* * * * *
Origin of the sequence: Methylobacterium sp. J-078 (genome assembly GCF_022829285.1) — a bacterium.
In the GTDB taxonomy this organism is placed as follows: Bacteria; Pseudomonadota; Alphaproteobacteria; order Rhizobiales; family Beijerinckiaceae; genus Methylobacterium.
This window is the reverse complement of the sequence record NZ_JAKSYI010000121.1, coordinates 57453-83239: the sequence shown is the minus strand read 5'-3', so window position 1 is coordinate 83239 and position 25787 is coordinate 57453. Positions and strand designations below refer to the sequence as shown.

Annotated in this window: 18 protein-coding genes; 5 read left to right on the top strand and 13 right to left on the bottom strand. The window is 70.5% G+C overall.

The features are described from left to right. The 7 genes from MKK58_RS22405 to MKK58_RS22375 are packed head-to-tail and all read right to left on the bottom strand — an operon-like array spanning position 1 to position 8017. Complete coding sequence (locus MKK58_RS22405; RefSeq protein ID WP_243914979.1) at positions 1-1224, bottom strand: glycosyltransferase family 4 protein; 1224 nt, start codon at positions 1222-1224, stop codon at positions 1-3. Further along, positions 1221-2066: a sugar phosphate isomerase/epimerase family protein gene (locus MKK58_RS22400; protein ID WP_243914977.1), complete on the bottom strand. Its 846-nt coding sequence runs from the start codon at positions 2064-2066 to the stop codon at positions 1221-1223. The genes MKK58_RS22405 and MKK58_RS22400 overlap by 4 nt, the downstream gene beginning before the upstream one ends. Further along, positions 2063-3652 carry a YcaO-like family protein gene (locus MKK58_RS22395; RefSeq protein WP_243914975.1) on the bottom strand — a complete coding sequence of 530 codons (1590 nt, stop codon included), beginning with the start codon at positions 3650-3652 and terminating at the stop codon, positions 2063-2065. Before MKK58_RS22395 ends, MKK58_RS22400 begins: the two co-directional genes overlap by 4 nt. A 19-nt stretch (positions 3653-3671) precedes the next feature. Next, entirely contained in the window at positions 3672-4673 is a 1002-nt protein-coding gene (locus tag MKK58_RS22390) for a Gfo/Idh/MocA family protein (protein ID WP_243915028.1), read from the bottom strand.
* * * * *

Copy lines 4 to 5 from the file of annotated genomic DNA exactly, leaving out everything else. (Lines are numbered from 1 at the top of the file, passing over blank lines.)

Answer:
Annotated in this window: 18 protein-coding genes; 5 read left to right on the top strand and 13 right to left on the bottom strand. The window is 70.5% G+C overall.

The features are described from left to right. The 7 genes from MKK58_RS22405 to MKK58_RS22375 are packed head-to-tail and all read right to left on the bottom strand — an operon-like array spanning position 1 to position 8017. Complete coding sequence (locus MKK58_RS22405; RefSeq protein ID WP_243914979.1) at positions 1-1224, bottom strand: glycosyltransferase family 4 protein; 1224 nt, start codon at positions 1222-1224, stop codon at positions 1-3. Further along, positions 1221-2066: a sugar phosphate isomerase/epimerase family protein gene (locus MKK58_RS22400; protein ID WP_243914977.1), complete on the bottom strand. Its 846-nt coding sequence runs from the start codon at positions 2064-2066 to the stop codon at positions 1221-1223. The genes MKK58_RS22405 and MKK58_RS22400 overlap by 4 nt, the downstream gene beginning before the upstream one ends. Further along, positions 2063-3652 carry a YcaO-like family protein gene (locus MKK58_RS22395; RefSeq protein WP_243914975.1) on the bottom strand — a complete coding sequence of 530 codons (1590 nt, stop codon included), beginning with the start codon at positions 3650-3652 and terminating at the stop codon, positions 2063-2065. Before MKK58_RS22395 ends, MKK58_RS22400 begins: the two co-directional genes overlap by 4 nt. A 19-nt stretch (positions 3653-3671) precedes the next feature. Next, entirely contained in the window at positions 3672-4673 is a 1002-nt protein-coding gene (locus tag MKK58_RS22390) for a Gfo/Idh/MocA family protein (protein ID WP_243915028.1), read from the bottom strand.